"There ought to be," replied Dick Sand, "but much nearer land. We must then continue to approach it."

"And if we do not meet a pilot?" asked Mrs. Weldon, who kept on questioning him in order to know how the young novice would prepare for all contingencies.

"In that case, Mrs. Weldon, either the weather will be clear, the wind moderate, and I shall endeavor to sail up the coast sufficiently near to find a refuge, or the wind will be stronger, and then----"

"Then what will you do, Dick?"

"Then, in the present condition of the 'Pilgrim,'" replied Dick Sand, "once near the land, it will be very difficult to set off again."

"What will you do?" repeated Mrs. Weldon.

"I shall be forced to run my ship aground," replied the novice, whose brow darkened for a moment. "Ah! it is a hard extremity. God grant that we may not be reduced to that. But, I repeat it, Mrs. Weldon, the appearance of the sky is reassuring, and it is impossible for a vessel or a pilot-boat not to meet us. Then, good hope. We are headed for the land, we shall see it before long."

Yes, to run a ship aground is a last extremity, to which the most energetic sailor does not resort without fear! Thus, Dick Sand did not wish to foresee it, while he had some chances of escaping it.

For several days there were, in the state of the atmosphere, alternatives which, anew, made the novice very uneasy. The wind kept in the condition of a stiff breeze all the time, and certain oscillations of the barometrical column indicated that it tended to freshen. Dick Sand then asked himself, not without apprehension, if he would be again forced to scud without sails. He had so much interest in keeping at least his top-sail, that he resolved to do so so long as it was not likely to be carried away. But, to secure the solidity of the masts, he had the shrouds and backstays hauled taut. Above all, all unnecessary risk must be avoided, as the situation would become one of the gravest, if the "Pilgrim" should be disabled by losing her masts.

Once or twice, also, the barometer rising gave reason to fear that the wind might change point for point; that is to say, that it might pass to the east. It would then be necessary to sail close to the wind!

A new anxiety for Dick Sand. What should he do with a contrary wind? Tack about? But if he was obliged to come to that, what new delays and what risks of being thrown into the offing.

Happily those fears were not realized. The wind, after shifting for several days, blowing sometimes from the north, sometimes from the south, settled definitely in the west. But it was always a strong breeze, almost a gale, which strained the masting.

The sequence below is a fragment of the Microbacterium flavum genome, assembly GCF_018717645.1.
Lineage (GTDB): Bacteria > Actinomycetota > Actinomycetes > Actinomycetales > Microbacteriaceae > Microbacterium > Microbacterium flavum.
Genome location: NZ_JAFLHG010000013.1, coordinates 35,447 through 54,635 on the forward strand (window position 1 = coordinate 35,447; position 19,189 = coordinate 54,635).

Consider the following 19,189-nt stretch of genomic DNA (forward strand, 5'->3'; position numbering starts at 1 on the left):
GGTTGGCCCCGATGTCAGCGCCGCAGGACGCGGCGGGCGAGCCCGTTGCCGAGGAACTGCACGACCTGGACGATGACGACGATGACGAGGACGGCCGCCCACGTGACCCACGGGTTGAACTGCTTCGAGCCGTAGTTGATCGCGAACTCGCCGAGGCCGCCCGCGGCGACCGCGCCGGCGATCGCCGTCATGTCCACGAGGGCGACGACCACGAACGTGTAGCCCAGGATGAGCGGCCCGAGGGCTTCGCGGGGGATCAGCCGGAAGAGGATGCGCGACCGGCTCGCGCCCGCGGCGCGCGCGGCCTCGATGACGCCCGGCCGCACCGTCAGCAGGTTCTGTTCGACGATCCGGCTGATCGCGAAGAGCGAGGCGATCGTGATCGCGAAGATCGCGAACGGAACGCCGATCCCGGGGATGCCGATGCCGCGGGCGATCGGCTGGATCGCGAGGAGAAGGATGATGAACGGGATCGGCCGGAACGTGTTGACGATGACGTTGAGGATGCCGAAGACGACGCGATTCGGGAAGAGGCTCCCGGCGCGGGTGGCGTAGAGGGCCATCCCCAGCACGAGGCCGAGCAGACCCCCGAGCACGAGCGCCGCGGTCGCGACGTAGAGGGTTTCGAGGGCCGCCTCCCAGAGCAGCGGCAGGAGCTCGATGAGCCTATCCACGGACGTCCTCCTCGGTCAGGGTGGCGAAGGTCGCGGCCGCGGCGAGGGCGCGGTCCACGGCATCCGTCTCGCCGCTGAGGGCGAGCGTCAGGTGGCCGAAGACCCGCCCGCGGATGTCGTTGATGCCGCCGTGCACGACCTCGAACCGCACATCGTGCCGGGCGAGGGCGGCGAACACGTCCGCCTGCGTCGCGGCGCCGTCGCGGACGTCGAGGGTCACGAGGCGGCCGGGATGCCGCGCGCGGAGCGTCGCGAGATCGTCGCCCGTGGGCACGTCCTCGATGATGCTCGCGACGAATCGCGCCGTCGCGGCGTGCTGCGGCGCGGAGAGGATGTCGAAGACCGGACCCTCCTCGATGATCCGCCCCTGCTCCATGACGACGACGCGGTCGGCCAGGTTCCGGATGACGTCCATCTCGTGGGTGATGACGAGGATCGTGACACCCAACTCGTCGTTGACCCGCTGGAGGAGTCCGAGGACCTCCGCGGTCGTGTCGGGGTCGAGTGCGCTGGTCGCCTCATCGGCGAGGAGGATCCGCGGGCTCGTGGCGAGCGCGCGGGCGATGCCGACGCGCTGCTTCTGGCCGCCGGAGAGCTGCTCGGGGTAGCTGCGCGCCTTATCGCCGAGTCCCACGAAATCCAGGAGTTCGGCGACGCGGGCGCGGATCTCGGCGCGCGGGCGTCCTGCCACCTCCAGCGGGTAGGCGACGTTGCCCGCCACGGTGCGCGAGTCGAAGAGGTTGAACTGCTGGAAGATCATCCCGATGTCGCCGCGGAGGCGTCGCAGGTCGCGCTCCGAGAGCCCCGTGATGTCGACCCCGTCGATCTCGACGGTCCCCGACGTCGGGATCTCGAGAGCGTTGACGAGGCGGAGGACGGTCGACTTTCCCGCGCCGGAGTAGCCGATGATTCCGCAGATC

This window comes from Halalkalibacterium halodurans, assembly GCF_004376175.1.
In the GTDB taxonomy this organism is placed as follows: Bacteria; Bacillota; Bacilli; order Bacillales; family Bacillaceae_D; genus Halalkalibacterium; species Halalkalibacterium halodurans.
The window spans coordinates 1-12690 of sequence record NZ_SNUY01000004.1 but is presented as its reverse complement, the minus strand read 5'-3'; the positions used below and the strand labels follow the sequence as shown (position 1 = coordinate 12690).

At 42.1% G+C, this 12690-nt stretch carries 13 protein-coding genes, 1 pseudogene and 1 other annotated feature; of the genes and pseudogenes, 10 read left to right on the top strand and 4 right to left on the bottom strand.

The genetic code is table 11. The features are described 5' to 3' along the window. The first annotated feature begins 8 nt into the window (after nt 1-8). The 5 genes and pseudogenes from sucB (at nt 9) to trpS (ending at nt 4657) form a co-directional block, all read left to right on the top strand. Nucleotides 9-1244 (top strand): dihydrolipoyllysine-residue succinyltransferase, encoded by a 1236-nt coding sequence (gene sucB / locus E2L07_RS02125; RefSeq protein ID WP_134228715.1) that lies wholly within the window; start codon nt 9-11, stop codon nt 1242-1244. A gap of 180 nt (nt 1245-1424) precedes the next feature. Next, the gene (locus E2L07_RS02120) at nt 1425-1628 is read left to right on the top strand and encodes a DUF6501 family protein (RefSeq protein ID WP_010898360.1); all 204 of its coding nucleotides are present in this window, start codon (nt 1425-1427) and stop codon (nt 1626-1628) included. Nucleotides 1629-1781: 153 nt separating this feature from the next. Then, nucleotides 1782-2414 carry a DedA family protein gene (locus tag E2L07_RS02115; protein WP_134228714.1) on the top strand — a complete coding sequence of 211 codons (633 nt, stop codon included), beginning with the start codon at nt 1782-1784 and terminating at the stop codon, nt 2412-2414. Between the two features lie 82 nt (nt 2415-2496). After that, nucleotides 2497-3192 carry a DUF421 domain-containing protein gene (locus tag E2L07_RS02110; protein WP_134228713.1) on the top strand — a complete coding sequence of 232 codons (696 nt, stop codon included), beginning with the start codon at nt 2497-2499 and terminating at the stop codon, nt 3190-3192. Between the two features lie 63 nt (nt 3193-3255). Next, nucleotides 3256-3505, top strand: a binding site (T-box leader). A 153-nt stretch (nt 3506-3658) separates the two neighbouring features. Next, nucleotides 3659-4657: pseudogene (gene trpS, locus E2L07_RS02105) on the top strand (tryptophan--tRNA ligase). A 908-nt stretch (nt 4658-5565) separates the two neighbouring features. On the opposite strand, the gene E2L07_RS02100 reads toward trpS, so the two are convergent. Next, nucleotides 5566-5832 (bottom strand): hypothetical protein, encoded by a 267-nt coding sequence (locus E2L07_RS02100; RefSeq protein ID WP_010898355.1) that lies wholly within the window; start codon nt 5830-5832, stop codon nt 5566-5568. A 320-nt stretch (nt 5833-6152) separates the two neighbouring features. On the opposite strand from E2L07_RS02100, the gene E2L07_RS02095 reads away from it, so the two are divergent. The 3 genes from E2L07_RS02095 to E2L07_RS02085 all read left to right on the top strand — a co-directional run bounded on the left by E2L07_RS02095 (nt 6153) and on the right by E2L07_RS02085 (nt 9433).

It was the 5th of April. So, then, more than two months had already elapsed since the "Pilgrim" had left New Zealand. For twenty days a contrary wind and long calms had retarded her course. Then she was in a favorable condition to reach land rapidly. Her speed must even have been very considerable during the tempest. Dick Sand estimated its average at not less than two hundred miles a day! How, then, had he not yet made the coast? Did it flee before the "Pilgrim?" It was absolutely inexplicable.

And, nevertheless, no land was signaled, though one of the blacks kept watch constantly in the crossbars.

Dick Sand often ascended there himself. There, with a telescope to his eyes, he sought to discover some appearance of mountains. The Andes chain is very high. It was there in the zone of the clouds that he must seek some peak, emerging from the vapors of the horizon.

Several times Tom and his companions were deceived by false indications of land. They were only vapors of an odd form, which rose in the background. It happened sometimes that these honest men were obstinate in their belief; but, after a certain time, they were forced to acknowledge that they had been dupes of an optical illusion. The pretended land, moved away, changed form and finished by disappearing completely.

On the 6th of April there was no longer any doubt possible.

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A Captain at Fifteen Page 54

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